Many cannabis stocks soared in 2018 when Canada legalized recreational marijuana. But few had as wild a ride as Tilray (NASDAQ:TLRY), which rocketed up by more than 800% in just a six-week span beginning in August of that year. The shine wore off, however, after legalization became official in October 2018 and investors realized it wasn't a direct line to riches for Tilray.
While shares are still almost 90% off those September 2018 highs, they've tripled thus far in 2021. And there's a good reason for investors to be talking about the company again: It's getting closer to the shareholder vote needed to approve its merger with fellow Canadian pot grower Aphria (NASDAQ:APHA).
Looking beyond Canada
Tilray has already been working to expand its business on its own. Last month, the company announced a new distribution agreement with U.K. medical cannabis distributor Grow Pharma. Under the agreement, Tilray's pharmaceutical-grade medical cannabis will be imported and distributed by Grow Pharma in the U.K. "Regulations are progressing as more and more countries across Europe are recognizing the benefits of medical cannabis," Tilray Europe's managing director, Sascha Mielcarek, said in a statement.
Separately, the company announced it has exported its first medical cannabis shipment to Spain, and has received the first and only market authorization for medical cannabis products in Portugal.
The merger with Aphria could also help it move into the U.S. should federal legalization occur. That's far from a certainty, but Aphria has been making plans to take advantage of the potential. It acquired U.S.-based SweetWater Brewing last year for $300 million, giving it a distribution framework if marijuana achieves federal legalization in the U.S. (SweetWater sells the most popular hemp-flavored beer in the country.) In the announcement of the purchase, Aphria said it provides "a platform and infrastructure [for] access [to] the U.S. market more quickly in the event of federal legalization."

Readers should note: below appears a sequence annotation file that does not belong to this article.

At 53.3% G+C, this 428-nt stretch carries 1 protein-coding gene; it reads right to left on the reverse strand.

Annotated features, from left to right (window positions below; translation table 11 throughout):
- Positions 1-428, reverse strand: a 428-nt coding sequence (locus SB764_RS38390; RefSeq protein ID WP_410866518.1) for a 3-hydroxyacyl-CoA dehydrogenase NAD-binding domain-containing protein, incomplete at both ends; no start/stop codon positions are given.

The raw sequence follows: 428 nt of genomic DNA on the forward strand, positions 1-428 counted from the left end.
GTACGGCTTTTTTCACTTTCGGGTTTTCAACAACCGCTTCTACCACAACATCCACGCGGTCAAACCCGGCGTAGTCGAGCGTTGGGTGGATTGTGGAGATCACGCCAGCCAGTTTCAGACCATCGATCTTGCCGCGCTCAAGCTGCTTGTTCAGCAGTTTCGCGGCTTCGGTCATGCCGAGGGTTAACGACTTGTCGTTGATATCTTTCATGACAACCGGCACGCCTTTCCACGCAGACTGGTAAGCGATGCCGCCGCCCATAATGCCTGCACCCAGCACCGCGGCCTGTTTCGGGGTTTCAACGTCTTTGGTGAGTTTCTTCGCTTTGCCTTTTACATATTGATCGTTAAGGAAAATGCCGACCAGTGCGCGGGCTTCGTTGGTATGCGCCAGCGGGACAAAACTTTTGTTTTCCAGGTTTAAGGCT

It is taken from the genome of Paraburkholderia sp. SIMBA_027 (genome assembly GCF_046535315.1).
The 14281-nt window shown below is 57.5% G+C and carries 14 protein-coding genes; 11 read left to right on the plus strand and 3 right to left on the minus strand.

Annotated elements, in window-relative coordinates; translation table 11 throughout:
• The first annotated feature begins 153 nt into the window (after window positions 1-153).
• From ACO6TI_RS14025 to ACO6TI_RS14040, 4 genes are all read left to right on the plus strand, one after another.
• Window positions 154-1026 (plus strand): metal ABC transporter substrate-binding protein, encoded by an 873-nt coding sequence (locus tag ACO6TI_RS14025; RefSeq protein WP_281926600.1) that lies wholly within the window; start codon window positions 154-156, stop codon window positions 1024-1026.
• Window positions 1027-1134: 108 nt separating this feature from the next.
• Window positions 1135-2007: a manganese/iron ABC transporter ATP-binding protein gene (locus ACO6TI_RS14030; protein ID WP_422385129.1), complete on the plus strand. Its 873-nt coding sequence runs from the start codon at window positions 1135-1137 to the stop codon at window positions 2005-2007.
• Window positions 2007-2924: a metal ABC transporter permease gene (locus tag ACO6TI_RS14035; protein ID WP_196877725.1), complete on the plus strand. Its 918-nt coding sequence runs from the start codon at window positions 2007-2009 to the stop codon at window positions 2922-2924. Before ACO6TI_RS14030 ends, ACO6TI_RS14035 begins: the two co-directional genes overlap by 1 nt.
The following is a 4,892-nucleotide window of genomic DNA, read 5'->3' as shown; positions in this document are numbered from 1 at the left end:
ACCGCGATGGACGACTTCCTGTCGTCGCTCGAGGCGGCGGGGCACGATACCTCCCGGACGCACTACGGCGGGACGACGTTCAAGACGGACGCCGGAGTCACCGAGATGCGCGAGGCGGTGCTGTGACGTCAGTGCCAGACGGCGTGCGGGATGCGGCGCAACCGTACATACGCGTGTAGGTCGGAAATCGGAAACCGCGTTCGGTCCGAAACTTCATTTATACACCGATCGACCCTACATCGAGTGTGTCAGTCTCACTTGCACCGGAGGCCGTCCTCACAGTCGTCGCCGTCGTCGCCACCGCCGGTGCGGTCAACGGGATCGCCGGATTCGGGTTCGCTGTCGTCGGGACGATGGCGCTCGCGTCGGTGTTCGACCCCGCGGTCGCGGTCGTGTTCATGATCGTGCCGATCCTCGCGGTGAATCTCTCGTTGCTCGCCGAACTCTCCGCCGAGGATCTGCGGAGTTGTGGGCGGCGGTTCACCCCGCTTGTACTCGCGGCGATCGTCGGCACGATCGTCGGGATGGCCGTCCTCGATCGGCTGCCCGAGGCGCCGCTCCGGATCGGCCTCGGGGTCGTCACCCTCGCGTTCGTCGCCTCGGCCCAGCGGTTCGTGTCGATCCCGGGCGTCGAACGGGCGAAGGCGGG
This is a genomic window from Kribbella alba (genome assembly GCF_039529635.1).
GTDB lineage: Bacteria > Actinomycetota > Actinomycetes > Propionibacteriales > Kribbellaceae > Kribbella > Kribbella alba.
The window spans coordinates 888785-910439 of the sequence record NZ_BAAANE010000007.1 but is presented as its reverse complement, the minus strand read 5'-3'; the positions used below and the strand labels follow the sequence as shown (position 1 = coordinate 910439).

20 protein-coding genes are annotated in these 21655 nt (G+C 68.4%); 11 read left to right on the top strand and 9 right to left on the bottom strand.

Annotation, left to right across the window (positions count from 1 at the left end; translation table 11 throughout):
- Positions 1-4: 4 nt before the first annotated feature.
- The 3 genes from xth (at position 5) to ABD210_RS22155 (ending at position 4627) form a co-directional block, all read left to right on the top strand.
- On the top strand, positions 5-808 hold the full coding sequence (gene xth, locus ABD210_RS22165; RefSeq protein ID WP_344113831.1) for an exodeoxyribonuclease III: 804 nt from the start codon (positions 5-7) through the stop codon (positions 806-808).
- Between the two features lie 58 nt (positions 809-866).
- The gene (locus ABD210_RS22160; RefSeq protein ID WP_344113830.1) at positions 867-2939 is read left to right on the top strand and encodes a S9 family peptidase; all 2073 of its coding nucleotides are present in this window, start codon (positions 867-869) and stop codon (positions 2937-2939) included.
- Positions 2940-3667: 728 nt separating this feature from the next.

Special meetings of Tilray and Aphria shareholders will occur two days apart in mid-April for voting on the proposed merger. If all is approved, the combined company will adopt the Tilray name, and the management teams have said they expect to generate approximately $78 million per year in cost savings.
Regarding potential growth in the U.S., Aphria CEO Irwin Simon, who will lead the combined company, issued a statement saying that the new Tilray will "continue to pursue [mergers and acquisitions] in the U.S.," intending to grow both company's product brands, and expand offerings that can complement each other.
The road to profitability
Though it's an exciting time for investors in Tilray and Aphria, they should realize that profitability is still unlikely anytime soon. In its most recently released quarterly results, Aphria reported net revenue that was up 33% over the prior-year period, and growing cash from operating activities improved cash flow sequentially. Though the company showed a positive income figure through accounting adjustments, the true net loss grew against the prior-year quarter. For its full-year 2020, Tilray also continued to show a net loss, though it was an improvement over 2019. Revenue increased 26% for the year.
Both companies are moving in the right direction, and the pending merger has investors talking about these stocks again. But they should remain a speculative portion of one's portfolio, as global legalization will likely be a long process, and the new Tilray's business prospects will follow suit.